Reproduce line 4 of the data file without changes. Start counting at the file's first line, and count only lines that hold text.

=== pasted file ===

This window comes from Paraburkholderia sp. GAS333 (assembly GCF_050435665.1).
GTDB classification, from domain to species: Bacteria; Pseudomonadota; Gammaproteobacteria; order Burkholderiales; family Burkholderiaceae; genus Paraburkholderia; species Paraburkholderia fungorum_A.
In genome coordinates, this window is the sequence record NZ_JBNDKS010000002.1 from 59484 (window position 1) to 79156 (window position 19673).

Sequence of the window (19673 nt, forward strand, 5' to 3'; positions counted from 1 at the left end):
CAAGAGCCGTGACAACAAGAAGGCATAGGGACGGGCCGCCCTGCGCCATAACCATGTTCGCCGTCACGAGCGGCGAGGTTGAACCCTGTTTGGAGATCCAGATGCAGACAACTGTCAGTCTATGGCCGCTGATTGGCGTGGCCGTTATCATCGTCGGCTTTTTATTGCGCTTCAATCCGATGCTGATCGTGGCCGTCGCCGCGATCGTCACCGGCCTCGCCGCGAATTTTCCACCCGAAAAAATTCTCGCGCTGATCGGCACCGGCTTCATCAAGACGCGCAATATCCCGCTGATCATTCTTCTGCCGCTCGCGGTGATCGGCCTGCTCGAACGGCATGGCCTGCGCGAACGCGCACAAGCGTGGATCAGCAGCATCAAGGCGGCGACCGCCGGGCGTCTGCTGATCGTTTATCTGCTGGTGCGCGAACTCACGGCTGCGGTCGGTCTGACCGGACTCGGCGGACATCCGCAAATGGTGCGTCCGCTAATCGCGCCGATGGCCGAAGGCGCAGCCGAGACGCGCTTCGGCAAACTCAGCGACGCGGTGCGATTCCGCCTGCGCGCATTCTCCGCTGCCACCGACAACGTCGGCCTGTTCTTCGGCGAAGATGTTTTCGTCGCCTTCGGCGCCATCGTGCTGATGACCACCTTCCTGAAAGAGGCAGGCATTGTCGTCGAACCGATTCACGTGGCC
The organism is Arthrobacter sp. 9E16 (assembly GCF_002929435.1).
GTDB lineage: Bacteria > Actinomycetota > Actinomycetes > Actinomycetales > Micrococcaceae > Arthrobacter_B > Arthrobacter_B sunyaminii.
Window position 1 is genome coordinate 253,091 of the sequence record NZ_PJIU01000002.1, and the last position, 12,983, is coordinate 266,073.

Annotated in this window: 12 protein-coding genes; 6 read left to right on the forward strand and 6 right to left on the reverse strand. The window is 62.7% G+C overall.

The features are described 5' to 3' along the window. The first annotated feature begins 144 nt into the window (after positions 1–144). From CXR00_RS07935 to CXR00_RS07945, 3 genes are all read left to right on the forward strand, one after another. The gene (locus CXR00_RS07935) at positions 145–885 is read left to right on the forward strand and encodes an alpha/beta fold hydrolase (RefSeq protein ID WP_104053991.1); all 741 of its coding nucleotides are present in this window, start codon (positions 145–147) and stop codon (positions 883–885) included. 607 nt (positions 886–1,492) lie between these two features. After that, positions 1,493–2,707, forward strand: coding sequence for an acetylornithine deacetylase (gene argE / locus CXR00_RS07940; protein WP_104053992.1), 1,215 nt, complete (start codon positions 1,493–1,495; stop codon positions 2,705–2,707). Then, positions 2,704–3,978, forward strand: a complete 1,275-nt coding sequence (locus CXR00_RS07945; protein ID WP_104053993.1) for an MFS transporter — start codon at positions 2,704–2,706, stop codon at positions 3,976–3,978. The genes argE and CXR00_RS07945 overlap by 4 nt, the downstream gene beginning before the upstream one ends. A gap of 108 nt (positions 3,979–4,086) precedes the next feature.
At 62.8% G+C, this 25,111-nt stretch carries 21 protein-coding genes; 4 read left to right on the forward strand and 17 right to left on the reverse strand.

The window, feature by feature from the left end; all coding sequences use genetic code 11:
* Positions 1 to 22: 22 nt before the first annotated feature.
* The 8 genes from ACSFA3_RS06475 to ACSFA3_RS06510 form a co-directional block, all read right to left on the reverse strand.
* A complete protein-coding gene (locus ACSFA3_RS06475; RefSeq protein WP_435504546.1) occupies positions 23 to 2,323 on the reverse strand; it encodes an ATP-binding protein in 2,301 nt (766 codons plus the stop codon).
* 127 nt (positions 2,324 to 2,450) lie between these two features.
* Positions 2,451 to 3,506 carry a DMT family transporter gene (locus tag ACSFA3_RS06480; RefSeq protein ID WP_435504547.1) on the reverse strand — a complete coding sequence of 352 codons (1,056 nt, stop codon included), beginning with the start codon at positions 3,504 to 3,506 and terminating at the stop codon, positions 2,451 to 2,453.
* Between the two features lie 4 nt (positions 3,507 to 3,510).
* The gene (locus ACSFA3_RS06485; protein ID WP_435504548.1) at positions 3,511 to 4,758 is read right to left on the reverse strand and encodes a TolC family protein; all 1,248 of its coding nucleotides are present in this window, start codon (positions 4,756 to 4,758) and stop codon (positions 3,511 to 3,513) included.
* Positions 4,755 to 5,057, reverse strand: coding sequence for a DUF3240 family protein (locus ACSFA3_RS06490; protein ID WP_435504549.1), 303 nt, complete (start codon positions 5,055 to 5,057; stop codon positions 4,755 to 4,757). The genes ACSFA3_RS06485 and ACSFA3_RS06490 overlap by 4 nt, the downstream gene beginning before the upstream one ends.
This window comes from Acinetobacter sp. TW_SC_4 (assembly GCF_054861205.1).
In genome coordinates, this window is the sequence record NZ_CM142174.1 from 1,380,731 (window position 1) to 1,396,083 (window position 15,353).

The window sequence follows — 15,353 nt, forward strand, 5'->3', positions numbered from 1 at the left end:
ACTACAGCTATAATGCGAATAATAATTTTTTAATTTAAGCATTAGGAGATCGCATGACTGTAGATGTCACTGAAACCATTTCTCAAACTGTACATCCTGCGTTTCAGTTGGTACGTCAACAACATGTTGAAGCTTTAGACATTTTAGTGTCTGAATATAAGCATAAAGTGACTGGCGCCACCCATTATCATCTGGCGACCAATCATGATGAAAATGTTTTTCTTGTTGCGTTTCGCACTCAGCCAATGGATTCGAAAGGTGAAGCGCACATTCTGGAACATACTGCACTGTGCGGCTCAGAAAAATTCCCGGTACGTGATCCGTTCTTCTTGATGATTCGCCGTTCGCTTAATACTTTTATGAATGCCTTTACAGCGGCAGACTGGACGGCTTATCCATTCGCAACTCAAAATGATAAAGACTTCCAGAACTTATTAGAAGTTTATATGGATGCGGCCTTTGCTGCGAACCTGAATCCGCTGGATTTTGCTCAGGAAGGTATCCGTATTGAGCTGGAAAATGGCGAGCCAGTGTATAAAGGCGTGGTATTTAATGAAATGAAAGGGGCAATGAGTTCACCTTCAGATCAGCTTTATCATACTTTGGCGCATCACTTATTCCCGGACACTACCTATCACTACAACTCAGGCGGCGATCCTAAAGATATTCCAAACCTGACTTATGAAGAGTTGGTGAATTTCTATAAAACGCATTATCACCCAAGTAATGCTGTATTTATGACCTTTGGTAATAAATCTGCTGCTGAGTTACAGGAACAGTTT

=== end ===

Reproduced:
Sequence of the window (19673 nt, forward strand, 5' to 3'; positions counted from 1 at the left end):